H&F Council is failing to promote cycling

peddleHammersmith and Fulham Council’s Air Quality Commission has produced its report.

Quite rightly the importance of encouraging cycling features prominently. It recommendations include:

“More people to take up cycling to travel around the borough and beyond.”

I’m sure the Council will agree. The difficulty arises over what happens in practice.

While the Council has an annual Public Health budget of £22.7 million none of this goes on promoting cycling. The only money the Council spends on this comes from Transport for London.

Recently a request for modest funding to facilitate second hand bike markets was refused. Peddle My Wheels has hosted such events in Westminster and Lambeth. It includes a free service to check the conditions of the bikes and carry out repairs. There is also the chance to encourage attendance at cycle training events (which is already funded by TfL.) Typically half a dozen markets would take place a year around the borough in various school playgrounds. The cost to the Council would be around £4,000 with over 100 bikes being sold for adults as well as children.

The people who would benefit the most are those who can’t afford to buy a new bike. To buy a new kids bike might cost £100 or £150. A second hand one might be £10 or £20.

Holding these School Bike Markets each year would make the difference between hundreds of children and adults a year being able to cycle or not. It would also help reduce childhood obesity and avoid the cost to the Councils of piling out bikes onto landfill sites. The cost would be 0.02 per cent of the Public Health budget.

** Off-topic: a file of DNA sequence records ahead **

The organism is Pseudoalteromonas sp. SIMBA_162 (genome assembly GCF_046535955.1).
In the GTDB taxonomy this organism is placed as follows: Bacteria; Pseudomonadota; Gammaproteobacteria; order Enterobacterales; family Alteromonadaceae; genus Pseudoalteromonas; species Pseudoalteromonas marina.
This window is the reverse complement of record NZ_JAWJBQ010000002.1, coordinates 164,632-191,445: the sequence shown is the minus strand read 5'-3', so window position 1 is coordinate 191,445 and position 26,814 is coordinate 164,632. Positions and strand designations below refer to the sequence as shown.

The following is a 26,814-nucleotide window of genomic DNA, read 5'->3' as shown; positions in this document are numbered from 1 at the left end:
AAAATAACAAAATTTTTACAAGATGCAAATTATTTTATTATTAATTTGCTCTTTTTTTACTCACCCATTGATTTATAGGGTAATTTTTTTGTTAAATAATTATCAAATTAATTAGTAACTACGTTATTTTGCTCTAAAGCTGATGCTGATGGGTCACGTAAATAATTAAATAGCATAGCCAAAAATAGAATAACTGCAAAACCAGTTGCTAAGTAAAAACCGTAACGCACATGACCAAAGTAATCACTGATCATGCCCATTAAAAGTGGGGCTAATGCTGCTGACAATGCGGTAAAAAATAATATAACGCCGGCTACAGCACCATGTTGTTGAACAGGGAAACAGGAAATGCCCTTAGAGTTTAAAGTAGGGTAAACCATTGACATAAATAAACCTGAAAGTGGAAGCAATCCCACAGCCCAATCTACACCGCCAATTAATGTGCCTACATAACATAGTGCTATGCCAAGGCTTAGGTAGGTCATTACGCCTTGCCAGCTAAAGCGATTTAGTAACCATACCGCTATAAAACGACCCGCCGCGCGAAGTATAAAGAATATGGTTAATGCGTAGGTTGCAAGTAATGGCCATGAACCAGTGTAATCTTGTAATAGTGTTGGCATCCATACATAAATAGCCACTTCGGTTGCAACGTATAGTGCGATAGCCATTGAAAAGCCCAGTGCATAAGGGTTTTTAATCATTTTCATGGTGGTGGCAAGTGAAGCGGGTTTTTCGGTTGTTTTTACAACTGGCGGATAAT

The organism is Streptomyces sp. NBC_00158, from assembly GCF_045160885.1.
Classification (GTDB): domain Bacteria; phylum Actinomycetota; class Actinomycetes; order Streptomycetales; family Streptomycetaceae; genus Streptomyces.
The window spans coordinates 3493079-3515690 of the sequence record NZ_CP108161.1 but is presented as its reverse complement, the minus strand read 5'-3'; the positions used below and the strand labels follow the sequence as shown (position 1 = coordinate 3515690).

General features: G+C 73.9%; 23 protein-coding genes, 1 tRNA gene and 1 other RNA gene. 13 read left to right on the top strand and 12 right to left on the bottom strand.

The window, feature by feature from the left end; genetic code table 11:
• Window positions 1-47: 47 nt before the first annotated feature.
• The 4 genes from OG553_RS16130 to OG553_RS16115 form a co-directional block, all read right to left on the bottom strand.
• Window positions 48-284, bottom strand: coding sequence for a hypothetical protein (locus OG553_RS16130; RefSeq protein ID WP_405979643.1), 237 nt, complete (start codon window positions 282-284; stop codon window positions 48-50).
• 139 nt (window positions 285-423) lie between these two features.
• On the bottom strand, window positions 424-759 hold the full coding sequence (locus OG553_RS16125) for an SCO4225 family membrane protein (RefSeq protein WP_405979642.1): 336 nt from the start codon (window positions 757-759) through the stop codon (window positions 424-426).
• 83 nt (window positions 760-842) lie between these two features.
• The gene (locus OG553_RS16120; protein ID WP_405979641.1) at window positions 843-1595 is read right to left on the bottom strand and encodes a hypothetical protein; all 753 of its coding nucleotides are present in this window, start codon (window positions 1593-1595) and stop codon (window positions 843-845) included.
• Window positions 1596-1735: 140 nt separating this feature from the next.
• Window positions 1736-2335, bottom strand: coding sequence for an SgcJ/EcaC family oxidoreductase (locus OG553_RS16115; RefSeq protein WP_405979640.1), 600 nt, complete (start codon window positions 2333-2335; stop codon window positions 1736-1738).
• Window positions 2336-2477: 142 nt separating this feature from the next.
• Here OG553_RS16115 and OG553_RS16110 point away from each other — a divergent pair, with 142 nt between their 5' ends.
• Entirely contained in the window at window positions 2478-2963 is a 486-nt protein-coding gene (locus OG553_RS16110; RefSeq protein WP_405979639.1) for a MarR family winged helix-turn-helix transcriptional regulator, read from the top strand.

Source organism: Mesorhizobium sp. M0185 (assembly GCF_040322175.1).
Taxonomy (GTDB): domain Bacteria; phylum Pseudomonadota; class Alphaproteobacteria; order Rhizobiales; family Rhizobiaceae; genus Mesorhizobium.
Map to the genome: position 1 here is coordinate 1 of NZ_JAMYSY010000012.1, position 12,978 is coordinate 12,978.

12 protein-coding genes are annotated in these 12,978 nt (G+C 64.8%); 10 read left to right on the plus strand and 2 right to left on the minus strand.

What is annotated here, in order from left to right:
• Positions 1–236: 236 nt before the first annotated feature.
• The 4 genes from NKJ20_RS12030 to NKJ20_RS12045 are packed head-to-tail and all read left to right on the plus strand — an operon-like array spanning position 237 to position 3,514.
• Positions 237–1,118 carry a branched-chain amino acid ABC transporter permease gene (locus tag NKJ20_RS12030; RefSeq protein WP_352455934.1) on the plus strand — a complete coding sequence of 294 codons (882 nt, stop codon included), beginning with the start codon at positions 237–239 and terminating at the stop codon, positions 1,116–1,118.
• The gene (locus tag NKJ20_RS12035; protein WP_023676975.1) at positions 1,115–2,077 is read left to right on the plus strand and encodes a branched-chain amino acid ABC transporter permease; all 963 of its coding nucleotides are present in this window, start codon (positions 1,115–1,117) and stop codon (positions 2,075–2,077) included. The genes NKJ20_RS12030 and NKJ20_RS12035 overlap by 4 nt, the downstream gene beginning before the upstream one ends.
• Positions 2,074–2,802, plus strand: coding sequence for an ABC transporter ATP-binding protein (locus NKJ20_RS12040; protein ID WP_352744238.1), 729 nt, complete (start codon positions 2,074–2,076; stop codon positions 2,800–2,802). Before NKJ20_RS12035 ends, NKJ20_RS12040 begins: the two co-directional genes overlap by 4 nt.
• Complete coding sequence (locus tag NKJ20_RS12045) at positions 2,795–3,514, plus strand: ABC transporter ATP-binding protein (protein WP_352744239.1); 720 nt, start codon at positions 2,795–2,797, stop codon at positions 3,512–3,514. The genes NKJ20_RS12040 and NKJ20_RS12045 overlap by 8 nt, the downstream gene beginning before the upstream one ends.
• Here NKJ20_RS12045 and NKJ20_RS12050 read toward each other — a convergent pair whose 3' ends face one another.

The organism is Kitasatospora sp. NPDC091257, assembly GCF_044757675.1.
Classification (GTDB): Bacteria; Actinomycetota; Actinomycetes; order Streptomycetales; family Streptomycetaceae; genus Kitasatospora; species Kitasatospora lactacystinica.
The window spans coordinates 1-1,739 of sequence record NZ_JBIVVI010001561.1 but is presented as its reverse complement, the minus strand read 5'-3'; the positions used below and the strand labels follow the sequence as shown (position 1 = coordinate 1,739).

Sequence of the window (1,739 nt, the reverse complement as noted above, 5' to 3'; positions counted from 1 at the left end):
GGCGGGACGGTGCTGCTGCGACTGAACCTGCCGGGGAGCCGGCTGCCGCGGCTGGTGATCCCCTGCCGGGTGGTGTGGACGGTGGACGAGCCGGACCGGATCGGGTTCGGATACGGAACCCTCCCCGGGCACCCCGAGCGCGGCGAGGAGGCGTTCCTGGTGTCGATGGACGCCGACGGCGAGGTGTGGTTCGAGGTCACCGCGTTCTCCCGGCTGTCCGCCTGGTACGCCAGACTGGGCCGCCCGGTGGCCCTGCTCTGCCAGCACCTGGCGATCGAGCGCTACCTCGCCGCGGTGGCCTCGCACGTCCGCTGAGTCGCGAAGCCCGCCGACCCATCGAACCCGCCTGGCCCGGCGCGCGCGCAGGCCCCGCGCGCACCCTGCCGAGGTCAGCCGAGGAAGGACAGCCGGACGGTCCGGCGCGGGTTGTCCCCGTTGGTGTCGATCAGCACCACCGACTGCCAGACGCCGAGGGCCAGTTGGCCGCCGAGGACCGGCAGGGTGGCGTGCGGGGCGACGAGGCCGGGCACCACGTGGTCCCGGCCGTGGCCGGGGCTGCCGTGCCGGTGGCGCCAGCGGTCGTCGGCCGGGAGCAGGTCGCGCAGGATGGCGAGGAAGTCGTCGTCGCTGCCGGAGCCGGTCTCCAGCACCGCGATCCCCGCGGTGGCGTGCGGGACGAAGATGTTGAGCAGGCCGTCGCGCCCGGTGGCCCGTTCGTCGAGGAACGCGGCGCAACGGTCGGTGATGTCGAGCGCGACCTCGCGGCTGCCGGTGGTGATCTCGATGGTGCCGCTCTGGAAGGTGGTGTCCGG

It’s all very well for the Council to appoint a Cycling Champion and to produce reports. But when it comes to doing anything practical the Council are hopeless.


3 thoughts on “H&F Council is failing to promote cycling

  1. LBHF spend enough time promoting cycling yet the whining cyclists are never happy. I have just read the response from some cycling big cheese or other on the consultation on the proposed dedicated cycle path across Hammersmith Broadway. You would have thought some words of thanks would have been appropriate but oh no, his complaint was that the council had said they would only consider schemes which would NOT increase traffic congestion – he actively wanted a scheme to do just that (to further hinder ambulances getting to Charing X presumably) – it is not enough for LBHF to favour cyclists, they also have to actively hinder motorists. Incidentally, not sure why they want a dedicated cycle lane across the Broadway, what’s wrong with them riding on the pavements and ignoring the red lights as they do now ?

    • Agreed. There is a prevalent view that “bicycle good, vehicle bad”. It ignores the utility of powered vehicles and the dramatic developments in cleaner, quieter engines of which we have hardly seen the beginning. Any attempt to improve road networks and reduce congestion is pushed away as simply ‘releasing suppressed demand’, as though there was something undesirable about that demand for people to be able to drive easily from point A to point B in safety and comfort, and perhaps even take some pleasure in the process.

      • The prioritisation of cycling is also ageist and ignores the needs of pensioners (and the disabled) for whom driving provides an enhanced quality of life. (The usual phalanx of young cyclists ignoring red lights on pedestrian crossings on the Broadway today – pity the council can’t fine them instead of relying on yellow box taxing of motorists).

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